Unlike many American historians, who often treat events in the rest of the world as essentially irrelevant, DeGroot benefits from a useful sense of context. The preposterously overblown fantasies of the Californian counterculture melt into air when set alongside the chilling stories of the repression of the Prague Spring, the bloody conflict in Biafra or the atrocities in Mao's China. The late Arthur Marwick used to bang on excitedly about the Sixties as a great 'cultural revolution', an unfortunate phrase that looks distinctly tasteless when DeGroot reminds us what the real Cultural Revolution was like: students beating their teachers with spiked clubs; women with long hair being forcibly shorn and raped; an old woman being lashed with chains until she collapsed, at which point a female Red Guard jumped on her chest until she died. After scenes like these, who cares about all those whingeing students at Berkeley and Columbia?

What this book gives us, therefore, is a portrait of the American Sixties that is far more nuanced than the usual tub-thumping tracts. For DeGroot, the hippy movement was neither a wonderful Dionysian moment nor a terrible lurch into apocalyptic decadence, but a silly, self-indulgent irrelevance. The 'sexual revolution' was often an exercise in predatory exploitation, and even the movement against the Vietnam War, he reminds us, was ultimately a failure. As a political force it peaked in 1968, the year that saw the election of Richard Nixon, and the war promptly went on for another seven years, ending only when Communist tanks rolled into the presidential palace in Saigon.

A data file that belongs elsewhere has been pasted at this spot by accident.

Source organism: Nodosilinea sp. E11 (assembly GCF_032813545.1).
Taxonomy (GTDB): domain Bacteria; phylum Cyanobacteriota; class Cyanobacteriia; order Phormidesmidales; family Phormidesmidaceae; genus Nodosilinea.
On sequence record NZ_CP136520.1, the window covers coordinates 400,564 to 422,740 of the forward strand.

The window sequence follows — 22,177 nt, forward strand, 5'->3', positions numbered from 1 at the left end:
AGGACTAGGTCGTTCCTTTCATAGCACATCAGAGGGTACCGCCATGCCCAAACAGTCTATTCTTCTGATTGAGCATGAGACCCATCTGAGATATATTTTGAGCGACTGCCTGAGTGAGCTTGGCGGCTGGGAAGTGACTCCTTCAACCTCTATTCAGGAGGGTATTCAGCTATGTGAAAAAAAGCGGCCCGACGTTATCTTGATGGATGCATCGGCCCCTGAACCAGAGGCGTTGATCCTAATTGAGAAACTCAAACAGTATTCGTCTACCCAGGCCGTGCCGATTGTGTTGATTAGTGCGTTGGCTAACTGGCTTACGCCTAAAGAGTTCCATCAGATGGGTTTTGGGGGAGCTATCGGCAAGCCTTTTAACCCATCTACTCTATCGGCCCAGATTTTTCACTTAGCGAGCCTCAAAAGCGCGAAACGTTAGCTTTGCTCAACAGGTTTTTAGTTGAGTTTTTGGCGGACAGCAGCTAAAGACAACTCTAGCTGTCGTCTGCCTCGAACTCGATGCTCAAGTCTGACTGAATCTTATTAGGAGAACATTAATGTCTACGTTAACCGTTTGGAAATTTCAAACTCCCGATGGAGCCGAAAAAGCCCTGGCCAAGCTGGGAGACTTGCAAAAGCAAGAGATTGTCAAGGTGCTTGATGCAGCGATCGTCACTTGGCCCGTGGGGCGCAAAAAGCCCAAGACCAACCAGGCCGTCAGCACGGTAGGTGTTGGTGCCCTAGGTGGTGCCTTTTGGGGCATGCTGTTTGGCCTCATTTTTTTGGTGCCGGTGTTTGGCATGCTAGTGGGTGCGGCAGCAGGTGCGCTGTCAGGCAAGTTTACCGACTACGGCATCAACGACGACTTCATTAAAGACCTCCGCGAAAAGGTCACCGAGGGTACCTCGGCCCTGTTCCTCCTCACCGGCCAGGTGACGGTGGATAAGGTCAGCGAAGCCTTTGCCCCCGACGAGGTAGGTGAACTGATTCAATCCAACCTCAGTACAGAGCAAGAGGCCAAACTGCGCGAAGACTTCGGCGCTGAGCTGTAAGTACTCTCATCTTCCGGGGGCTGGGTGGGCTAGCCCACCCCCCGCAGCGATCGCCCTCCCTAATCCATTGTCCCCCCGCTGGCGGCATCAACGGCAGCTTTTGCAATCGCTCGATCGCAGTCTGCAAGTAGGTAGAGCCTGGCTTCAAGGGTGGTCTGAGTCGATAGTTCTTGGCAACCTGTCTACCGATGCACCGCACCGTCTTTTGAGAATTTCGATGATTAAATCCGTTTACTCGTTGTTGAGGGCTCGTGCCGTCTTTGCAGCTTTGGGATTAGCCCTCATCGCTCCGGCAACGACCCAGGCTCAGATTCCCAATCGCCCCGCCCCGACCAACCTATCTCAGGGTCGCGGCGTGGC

In a sense, though, Gerald DeGroot is probably wasting his time. As he admits in his conclusion, belief in the myth of the Sixties is now a kind of religious faith, 'a dream that ignores the laws of economics, politics, and human nature'. Its adherents worship at sacred sites in San Francisco, Amsterdam and New York; they follow the teachings of such prophets as Malcolm X and Bob Dylan; they pay homage to martyrs like John Lennon and Jim Morrison. No amount of historical revisionism or rational analysis will ever induce them to abandon their creed. 'You had to be there', they say. But if they had actually been there mentally as well as physically, if they had woken up and opened their eyes, they would have realised that the real winners from the Sixties were conservative populists like Richard Nixon and Ronald Reagan. 'By paying so much attention to what was happening on Maggie's Farm,' DeGroot writes, 'we failed to notice the emergence of Maggie Thatcher' - a nice way to round off a provocative and entertaining book.

Dominic Sandbrook's latest book, 'A History of Britain in the Swinging Sixties', is published by Little, Brown.